I chose to fence in the centermost area of my farm in order to prevent my avatar (the animated version of me) from walking all around the farm every time I planted or plowed something. I noticed other Farmville players achieved a similar result using bales of hay, but I was planning to fence in my animals anyway, so this seemed more efficient. The effect is identical; you can plow and plant a lot faster if you are not waiting for the little farmer to walk to each area.

Final Layout:
This leaves me enough space to plant 11 different kinds of crops in 180 plots as compared to 9 different kinds of crops in 144 plots. I now have space for 228 trees as compared to 196. The future looks bright.

Next Expansion:
I will not be ready for my next expansion until I have 10 neighbors or 20 FarmBucks. At some point I think I will have to buy an expansion. The final expansion requires 30 neighbors. But, FarmBucks are hard to come by. You only earn 1 FarmBuck each time you level up, so I'm going to keep trying to expand with neighbors until I'm just sure that I can't.

The next time I expand, I'm planning to turn over another area to fences, animals and buildings. It will probably be the northernmost corner of the farm and I will probably buy a dairy barn. I plan to do this again each time I expand. I'm planning to buy a horse stable after my third expansion. Those are harder to build because you need a lot of help from your friends.

Reference Table
Starter Farm12x12 
Homestead14x1410,000 FarmCoins and 8 neighbors
Family Farm16x1625,000 FarmCoins and 10 neighbors
Big Family Farm18x1850,000 FarmCoins and 13 neighbors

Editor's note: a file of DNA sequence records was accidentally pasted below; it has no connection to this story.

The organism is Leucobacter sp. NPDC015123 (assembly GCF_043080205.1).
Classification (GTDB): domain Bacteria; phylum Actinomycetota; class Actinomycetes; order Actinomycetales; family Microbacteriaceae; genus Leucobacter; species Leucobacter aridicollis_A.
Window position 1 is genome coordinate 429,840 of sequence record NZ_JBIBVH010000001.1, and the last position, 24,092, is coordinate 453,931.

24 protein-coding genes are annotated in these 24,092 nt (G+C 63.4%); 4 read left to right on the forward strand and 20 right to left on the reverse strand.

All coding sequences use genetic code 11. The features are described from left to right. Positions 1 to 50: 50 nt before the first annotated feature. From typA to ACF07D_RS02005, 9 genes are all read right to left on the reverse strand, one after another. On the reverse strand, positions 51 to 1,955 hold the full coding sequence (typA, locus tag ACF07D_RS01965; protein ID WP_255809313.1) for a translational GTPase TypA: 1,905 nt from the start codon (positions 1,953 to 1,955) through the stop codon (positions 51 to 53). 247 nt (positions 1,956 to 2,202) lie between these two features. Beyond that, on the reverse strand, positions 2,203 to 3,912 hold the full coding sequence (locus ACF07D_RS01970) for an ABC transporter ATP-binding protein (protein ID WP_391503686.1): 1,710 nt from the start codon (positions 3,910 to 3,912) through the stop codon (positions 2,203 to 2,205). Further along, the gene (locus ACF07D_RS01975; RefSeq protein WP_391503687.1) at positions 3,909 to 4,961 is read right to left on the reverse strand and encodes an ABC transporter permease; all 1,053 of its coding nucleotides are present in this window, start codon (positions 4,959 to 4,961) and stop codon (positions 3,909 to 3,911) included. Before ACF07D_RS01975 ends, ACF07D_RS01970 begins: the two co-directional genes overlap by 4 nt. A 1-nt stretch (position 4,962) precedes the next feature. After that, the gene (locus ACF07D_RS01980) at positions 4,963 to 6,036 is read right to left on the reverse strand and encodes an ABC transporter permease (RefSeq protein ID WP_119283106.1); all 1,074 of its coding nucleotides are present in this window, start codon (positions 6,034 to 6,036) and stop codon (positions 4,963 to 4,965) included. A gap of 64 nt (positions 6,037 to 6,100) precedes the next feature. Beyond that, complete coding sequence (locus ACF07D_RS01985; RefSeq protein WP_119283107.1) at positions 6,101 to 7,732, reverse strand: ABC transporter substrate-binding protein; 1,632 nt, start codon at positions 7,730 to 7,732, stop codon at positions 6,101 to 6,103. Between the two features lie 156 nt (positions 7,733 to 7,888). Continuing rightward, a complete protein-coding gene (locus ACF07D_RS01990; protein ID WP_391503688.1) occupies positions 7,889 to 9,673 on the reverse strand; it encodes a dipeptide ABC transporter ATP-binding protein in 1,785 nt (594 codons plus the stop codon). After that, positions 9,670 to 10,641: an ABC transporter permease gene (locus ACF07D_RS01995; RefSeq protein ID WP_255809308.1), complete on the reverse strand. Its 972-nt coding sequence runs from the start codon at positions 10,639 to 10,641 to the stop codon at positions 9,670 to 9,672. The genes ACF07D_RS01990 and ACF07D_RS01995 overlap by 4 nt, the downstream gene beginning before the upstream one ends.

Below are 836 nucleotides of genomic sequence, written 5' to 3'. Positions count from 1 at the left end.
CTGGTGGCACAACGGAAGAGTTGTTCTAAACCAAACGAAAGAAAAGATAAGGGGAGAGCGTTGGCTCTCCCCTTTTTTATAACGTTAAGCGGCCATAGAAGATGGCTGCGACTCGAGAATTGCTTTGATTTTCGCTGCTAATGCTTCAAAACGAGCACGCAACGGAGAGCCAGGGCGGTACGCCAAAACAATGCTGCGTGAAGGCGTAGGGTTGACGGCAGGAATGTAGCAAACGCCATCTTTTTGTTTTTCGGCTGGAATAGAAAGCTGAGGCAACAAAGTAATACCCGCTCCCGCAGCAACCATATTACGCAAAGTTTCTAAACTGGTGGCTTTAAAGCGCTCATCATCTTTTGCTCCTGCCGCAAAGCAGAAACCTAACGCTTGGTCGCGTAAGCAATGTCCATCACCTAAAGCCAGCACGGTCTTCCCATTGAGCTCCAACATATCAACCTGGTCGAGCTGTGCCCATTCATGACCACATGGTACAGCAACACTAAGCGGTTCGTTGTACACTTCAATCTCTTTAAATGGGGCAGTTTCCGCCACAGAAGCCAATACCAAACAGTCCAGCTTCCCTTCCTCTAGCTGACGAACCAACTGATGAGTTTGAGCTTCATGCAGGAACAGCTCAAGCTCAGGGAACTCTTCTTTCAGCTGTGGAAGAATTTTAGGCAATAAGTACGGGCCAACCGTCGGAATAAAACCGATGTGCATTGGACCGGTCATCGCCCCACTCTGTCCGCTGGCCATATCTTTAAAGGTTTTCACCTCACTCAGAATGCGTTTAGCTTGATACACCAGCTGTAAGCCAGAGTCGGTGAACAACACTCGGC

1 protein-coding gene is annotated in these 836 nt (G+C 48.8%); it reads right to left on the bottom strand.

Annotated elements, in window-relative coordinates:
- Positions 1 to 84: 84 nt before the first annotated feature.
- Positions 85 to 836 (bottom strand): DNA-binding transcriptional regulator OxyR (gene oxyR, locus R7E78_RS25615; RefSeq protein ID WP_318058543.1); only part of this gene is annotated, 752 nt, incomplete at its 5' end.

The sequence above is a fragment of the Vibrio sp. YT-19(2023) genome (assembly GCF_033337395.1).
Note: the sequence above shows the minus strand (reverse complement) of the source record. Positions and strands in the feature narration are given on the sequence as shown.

or 20 FarmBucks
Plantation20x2075,000 FarmCoins and 16 neighbors
or 20 FarmBucks
Big Ole Plantation22x22 
Mighty Plantation24x24500,00 FarmCoins and 30 neighbors
or 20 FarmBucks

Tuesday, May 4, 2010

Farmville Tips: Week One

I'm not sure what inspired me to finally give Farmville a try this week (05/04/10), but I did, and I love it, but my first few days were pretty frustrating. The game doesn't come with much instruction. It guides you through the planting and harvesting of a few crops, visiting a few neighbors and asks you to come back tomorrow for the harvest. I learned a few things this week I wish I had known last week, so I'm offering them up to my fellow farmers.

I love grids and graphs and charts, so the first thing I wanted was some guidance on how to lay out my little plow squares and crops. I couldn't find any help anywhere, but with a little trial and error, I decided that the best way that I could have started was to have just gone totally solid from the starting point. This would have made it possible to eventually plant 144 different crops and still have enough space along the top and the right side for gifted trees and animals.